Most investors aren’t on ‘FIRE’ about this early retirement movement
I’m definitely a fan of FIRE, the crusade of supersavers who are living on less and investing aggressively so they can retire early.
FIRE stands for Financial Independence/Retire Early. Its followers promote what for many is an extremely frugal lifestyle. Their budgets aren’t dragged down by debt. They don’t buy into the cult of consumerism. Instead, they push their savings goal to as much as 50 percent or more of their net income. Then they take their savings and invest so they can retire early, in some cases before they hit 40.
FIRE devotees have become media darlings. Here’s a selection of headlines about them:
— “This couple who retired in their 30s with over $1 million are living their best lives”
— “What would it really take to retire in your 30s or 40s?”
— “How these millennials are planning (and living) their early retirement”
— “These ‘super savers’ are retiring earlier than most. Here’s what they’re doing differently”
Based on the attention the FIRE movement has received, it may seem like everyone is doing it — or at least trying.
But despite numerous stories about early retirees, the hype is greater than the reality, according to a Wells Fargo/Gallup Investor and Retirement Optimism survey. Turns out, few people are on fire for FIRE.
“Just 1 percent of U.S. investors who are in the workforce — defined as nonretired adults with at least $10,000 already saved in stocks, bonds or mutual funds — say they are saving 50 percent of their take-home pay in order to retire early,” Lydia Saad, senior editor at Gallup, wrote of the findings. “That translates to about one-half of one percent of all nonretirees.”
Fifty-four percent of investors surveyed said it would be impossible for them to reach the supersaver stratosphere of FIRE disciples.
Here’s what people were asked: How realistic would it be for you to save 50 percent of your take-home pay to retire early?
Only 1 percent of respondents said they could do it, and 3 percent reported it wouldn’t be too difficult to save that much money.
“Aside from the difficulties inherent in saving a large proportion of one’s earnings, one reason so few investors are already pursuing FIRE may be a lack of familiarity with the techniques,” Saad wrote. “More than half of nonretired investors, 55 percent, say they have heard nothing about various approaches for ‘super-saving’ to achieve financial independence and early retirement.”
Poll Question: How much have you heard about various approaches for “super-saving” to achieve financial independence and early retirement?
|A Lot||A Moderate Amount||A Little||Nothing|
Source: Wells Fargo/Gallup Investor and Retirement Optimism Index, conducted November 2018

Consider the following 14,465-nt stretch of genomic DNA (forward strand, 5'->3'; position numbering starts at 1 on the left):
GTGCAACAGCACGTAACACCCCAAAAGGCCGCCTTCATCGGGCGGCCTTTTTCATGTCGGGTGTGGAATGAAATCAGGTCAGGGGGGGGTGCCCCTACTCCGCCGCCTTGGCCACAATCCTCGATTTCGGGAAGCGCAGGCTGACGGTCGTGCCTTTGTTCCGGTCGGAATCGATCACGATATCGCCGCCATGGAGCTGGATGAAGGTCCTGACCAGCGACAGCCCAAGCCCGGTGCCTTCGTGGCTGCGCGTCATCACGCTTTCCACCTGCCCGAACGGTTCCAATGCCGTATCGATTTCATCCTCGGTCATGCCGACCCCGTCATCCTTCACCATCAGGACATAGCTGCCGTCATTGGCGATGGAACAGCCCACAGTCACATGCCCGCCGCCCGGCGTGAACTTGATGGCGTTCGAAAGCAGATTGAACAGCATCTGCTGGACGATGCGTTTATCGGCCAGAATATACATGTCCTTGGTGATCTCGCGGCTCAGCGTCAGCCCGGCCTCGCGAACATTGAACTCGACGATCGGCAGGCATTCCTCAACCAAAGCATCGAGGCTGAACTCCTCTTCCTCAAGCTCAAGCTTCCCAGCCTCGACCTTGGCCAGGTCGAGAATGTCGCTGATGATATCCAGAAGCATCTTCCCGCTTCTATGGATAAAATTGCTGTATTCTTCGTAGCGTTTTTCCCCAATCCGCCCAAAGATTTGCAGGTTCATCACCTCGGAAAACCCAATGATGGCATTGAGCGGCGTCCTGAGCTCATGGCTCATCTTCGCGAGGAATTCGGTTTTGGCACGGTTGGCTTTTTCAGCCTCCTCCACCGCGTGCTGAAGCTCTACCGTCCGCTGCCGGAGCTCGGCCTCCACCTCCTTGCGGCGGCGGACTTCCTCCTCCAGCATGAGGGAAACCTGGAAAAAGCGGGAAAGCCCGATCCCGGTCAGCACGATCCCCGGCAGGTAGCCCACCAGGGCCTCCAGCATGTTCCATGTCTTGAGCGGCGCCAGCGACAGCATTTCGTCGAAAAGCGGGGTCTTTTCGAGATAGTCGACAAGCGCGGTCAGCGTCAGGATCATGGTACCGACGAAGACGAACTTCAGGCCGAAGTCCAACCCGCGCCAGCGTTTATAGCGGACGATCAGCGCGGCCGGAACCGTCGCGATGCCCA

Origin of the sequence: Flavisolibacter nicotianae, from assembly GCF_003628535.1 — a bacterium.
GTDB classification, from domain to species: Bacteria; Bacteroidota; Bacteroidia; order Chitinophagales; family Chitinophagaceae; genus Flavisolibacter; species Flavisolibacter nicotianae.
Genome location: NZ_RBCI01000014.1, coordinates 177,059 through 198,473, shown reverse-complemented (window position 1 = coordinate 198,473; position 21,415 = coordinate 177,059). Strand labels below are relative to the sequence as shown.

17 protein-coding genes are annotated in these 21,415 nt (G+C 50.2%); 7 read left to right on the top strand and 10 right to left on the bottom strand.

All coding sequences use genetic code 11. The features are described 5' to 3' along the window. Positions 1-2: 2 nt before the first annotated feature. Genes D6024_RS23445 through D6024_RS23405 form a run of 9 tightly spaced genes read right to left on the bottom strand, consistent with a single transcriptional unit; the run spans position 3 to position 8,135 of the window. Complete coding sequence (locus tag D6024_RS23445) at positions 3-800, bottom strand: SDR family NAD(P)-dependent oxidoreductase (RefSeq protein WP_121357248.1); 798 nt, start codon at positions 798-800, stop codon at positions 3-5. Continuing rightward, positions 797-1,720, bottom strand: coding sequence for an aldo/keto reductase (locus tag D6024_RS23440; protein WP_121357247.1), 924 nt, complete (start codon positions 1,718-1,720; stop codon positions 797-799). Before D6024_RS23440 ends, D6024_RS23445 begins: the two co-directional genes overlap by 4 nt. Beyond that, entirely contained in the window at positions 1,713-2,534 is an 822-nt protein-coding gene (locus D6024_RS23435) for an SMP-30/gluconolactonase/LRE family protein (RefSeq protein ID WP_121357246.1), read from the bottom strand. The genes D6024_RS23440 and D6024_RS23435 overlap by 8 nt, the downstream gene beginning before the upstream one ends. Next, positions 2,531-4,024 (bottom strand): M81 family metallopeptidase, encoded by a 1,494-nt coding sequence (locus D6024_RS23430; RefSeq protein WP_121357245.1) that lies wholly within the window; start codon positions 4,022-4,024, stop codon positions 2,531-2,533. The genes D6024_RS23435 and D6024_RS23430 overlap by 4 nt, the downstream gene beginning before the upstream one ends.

What’s encouraging about the poll is that most people wanted to learn more and thought they could benefit from the strategies supersavers employ to achieve financial independence, regardless of whether they had heard of FIRE or believed it was personally feasible.
FIRE certainly sets a high bar, but simply aiming for early retirement will put you in a better position once you leave the workforce.
Here are four tactics to help you achieve supersaver status:
— Don’t stay in debt: Ready to pay off your credit cards? Try the ‘Debt Dash’ method.
— Make saving a priority: Does America have a savings crisis?
— Stop the race for more: How much money do you really need to feel rich?
— Let your money work for you by investing: Who wants to be a 401(k) millionaire?
Retirement Rants and Raves
I’m interested in your experiences or concerns about retirement or aging. What do you like about retirement? What came as a surprise?
If you haven’t retired yet, what concerns you financially?
You can rant or rave. This space is yours. It’s a chance for you to express what’s on your mind. Send your comments to email@example.com. Please include your name, city and state. In the subject line put “Retirement Rants and Raves.”
David Boman of Mt. Pleasant, Wis., shared what it was like leaving his job.
“The most difficult thing about moving into retirement was that I had been a leader of approximately 75 people in a health care organization in which I had 24/7 responsibility until the day I left and then I had no responsibility,” he wrote. “The emotional withdrawal from the people who were, unfortunately, most of my social life was very difficult to manage. I also went from being important to the organization to not being important and almost feeling as if I needed to avoid the door hitting me in the backside on my last day of employment. This seriously affected my sense of self-worth. Initially I tried to put structure back into my day until I realized that doing so was really just re-creating what a workday looked like. It took over a year for me to fully come to the realization that my retirement was a gift to me after the stresses of 30 years of leadership. I have learned to let each day unfold as it wishes and to enjoy each minute of it.”
S. Clark of Bowie, Md., wants to hear more about the joys of retirement.
“I am so sick of the negative articles in general that primarily focus on the downside of getting older,” Clark wrote. “Problems with retirement, long-term disability issues, prescription problems, money not enough. . . . It’s like getting older is nothing but an uphill battle with no joy. There is a lot of good news in retirement — people are living longer and living healthier than in years past. Many live very vibrant lives up to the end. I am standing right at the threshold of ‘seniorville’ and I am not going to let these negative articles take me down and ruin the great adventure of getting older.”
How did you feel after retiring? Was there a difficult adjustment period? Send your comments to firstname.lastname@example.org. In the subject line put “Retired.”
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